Hypersonic Forward-Facing Cavity Flow

Hypersonic vehicles travel at such high velocities that severe heating and shape changes due to ablation often occur. These shape changes need to be minimized as they can produce unacceptable perturbations in the aerodynamics and, therefore, the flight. The heat loads and material ablation that lead to the shape changes are most critical at he nose tip. To this end, it is desirable to find ways to delay the onset of ablation, decrease the rate of ablation, or devise a way to ensure ablation is uniform.

The introduction of a forward-facing cavity into the nose tip of a hypersonic projectile has recently been found to reduce local heating over the entire region compared to that of a similar spherical nose tip. Cavity geometries that are effective in decreasing the heating rate have been explored. However, the effects of introducing a forward-facing cavity on ablation have not been directly explored.

In the present joint numerical/experimental study, the effects of the cavity on ablation are explicitly addressed whereas previous studies have concentrated on heating rates alone. It is the final objective of this study to design an optimal nose tip cavity, within the constraints of flight, which will most delay the onset of ablation. While the study is continuing, initial results look promising. Numerical and experimental initial results agree surprisingly well for a baseline hemisphere cylinder case.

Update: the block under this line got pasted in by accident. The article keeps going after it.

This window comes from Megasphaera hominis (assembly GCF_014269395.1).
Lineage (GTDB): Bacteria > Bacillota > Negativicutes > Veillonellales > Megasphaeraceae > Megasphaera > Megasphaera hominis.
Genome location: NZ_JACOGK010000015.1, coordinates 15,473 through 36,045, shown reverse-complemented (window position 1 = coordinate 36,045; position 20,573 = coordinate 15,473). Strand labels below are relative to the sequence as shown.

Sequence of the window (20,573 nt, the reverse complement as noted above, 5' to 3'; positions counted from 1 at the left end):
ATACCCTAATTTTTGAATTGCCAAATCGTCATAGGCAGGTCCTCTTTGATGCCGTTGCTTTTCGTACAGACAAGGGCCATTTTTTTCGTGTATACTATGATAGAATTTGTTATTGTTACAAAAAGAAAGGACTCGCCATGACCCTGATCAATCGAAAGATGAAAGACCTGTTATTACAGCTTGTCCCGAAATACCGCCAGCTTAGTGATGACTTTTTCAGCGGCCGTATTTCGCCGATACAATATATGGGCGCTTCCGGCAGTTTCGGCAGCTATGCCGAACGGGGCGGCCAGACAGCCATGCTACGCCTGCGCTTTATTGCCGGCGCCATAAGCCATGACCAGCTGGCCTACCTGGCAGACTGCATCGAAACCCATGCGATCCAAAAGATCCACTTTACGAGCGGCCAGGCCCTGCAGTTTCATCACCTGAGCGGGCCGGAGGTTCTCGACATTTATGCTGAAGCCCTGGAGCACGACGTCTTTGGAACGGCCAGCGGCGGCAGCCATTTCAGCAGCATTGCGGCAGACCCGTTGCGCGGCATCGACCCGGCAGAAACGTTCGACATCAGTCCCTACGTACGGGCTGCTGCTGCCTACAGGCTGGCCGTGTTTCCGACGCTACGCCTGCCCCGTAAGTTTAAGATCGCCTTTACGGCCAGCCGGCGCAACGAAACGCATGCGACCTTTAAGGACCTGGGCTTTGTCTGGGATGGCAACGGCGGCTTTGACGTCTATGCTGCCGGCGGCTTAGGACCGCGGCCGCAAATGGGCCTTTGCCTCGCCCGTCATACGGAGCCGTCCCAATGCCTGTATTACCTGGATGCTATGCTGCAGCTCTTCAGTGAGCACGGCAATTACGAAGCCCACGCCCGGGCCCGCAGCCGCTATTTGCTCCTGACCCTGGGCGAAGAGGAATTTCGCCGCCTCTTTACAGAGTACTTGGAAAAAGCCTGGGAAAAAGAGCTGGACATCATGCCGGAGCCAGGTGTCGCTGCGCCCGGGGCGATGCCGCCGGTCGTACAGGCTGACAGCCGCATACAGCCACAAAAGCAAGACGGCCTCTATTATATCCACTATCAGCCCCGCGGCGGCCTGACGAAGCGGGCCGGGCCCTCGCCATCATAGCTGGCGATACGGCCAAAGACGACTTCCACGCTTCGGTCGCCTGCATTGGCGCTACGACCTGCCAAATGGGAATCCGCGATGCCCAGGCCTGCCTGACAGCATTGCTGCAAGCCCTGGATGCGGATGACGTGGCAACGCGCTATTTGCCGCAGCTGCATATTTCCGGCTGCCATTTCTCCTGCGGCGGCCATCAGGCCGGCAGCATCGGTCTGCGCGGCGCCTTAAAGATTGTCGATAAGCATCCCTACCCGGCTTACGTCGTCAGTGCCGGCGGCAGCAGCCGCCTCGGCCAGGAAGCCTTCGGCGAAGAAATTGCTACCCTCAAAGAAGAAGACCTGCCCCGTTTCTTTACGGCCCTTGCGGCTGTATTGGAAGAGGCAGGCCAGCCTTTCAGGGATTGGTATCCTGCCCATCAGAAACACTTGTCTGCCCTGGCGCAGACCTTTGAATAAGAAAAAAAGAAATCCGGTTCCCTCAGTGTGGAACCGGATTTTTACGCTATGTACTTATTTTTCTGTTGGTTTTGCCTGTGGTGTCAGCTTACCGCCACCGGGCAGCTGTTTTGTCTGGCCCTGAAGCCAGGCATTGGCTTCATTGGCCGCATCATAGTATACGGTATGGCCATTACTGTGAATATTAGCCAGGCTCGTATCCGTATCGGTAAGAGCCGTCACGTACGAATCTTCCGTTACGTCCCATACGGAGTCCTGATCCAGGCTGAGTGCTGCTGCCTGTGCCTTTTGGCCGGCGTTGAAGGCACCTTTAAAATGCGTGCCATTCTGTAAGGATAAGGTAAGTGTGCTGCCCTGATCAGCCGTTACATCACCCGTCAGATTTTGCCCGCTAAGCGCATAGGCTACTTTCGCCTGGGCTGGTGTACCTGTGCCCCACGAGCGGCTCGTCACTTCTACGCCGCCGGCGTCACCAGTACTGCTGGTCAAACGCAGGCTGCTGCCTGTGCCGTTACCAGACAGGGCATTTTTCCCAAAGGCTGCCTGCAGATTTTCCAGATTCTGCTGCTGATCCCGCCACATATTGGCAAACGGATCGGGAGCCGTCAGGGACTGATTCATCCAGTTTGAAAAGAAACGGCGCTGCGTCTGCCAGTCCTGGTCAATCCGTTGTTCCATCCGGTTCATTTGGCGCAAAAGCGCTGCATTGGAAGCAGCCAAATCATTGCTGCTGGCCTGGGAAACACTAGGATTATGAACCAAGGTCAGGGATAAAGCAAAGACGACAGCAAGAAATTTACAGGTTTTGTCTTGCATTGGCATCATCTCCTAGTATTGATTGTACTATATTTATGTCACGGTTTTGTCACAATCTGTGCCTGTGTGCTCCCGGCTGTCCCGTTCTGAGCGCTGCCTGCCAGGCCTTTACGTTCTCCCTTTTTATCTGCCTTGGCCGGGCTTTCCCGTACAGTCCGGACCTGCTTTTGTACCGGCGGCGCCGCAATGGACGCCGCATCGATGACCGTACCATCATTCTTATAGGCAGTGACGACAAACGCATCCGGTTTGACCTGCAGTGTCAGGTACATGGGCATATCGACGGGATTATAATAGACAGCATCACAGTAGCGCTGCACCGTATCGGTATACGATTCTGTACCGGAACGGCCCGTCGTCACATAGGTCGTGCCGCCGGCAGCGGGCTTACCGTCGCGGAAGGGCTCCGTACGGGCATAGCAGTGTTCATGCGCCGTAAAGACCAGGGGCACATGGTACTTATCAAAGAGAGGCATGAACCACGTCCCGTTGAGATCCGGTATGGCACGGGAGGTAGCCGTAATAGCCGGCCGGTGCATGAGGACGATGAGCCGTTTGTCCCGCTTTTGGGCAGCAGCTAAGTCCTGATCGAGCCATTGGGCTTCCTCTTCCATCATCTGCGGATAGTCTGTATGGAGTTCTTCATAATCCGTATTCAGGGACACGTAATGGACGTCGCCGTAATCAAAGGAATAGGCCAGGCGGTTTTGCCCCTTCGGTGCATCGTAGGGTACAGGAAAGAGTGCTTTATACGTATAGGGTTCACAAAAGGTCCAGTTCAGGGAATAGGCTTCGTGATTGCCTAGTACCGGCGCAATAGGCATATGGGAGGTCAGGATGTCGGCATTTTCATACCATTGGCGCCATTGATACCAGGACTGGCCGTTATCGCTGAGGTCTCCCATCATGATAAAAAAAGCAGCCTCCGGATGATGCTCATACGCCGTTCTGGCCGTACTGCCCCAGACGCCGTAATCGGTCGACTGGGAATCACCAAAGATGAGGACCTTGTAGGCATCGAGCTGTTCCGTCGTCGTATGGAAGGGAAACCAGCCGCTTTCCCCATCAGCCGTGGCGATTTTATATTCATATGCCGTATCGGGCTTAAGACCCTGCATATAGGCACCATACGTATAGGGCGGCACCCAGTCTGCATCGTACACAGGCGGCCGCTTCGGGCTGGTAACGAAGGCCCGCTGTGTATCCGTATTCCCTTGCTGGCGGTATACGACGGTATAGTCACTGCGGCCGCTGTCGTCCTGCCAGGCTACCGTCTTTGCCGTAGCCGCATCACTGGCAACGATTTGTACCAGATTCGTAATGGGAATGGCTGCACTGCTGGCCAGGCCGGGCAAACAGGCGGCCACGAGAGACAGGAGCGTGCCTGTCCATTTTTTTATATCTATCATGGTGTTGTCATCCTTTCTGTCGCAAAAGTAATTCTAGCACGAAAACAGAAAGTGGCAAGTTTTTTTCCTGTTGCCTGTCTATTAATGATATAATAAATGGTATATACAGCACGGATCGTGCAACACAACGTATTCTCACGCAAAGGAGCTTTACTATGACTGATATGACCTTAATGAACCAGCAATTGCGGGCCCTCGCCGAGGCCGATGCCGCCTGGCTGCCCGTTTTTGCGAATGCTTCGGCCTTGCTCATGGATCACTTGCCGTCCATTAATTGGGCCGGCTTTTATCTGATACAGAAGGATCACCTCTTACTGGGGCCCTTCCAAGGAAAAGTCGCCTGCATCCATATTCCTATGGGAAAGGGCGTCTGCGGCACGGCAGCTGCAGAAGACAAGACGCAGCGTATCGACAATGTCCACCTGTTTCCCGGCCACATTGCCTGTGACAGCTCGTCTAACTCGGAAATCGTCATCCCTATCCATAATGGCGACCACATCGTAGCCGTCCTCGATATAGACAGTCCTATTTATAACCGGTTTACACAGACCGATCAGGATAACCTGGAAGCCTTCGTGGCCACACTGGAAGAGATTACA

The numerical (CFD) portion of this study focuses on determining the time of ablation onset for the given cavity geometry. All flowfield calculations have been carried out using the commercially available code INCA (Amtec Engineering). A method has been developed to alternate between the flowfield code, where surface heating due to the flow was determined, and the heat conduction code (COYOTE, Sandia National Laboratories), in order to determine the temperature rise in the solid body. All CFD calculations were done to emulate the accompanying experiments for ease in comparison.

The experimental portion of this work is conducted in the Mach 5 blowdown wind tunnel on the Pickle Research Campus at The University of Texas at Austin. In order to compensate for the relatively low stagnation temperatures of the tunnel as compared to flight, all models were made of the low temperature ablator, water ice. The models were initially cooled to the boiling point of liquid nitrogen (78 K) in order to delay the onset of model melting in the wind tunnel. In order to protect the model from heating during the startup of the wind tunnel, a two part removable shield was designed.


silton and goldstein AIAA reno_1998




AIAA paper 2009-0384

AIAA-2009-0384 Presentation v3







S.I. Silton, D.B. Goldstein,”Numerical and Experimental Investigation of the Reduction of Hypersonic Nose Tip Ablation”, AIAA Paper 98-0169, Reno, NV, January 1998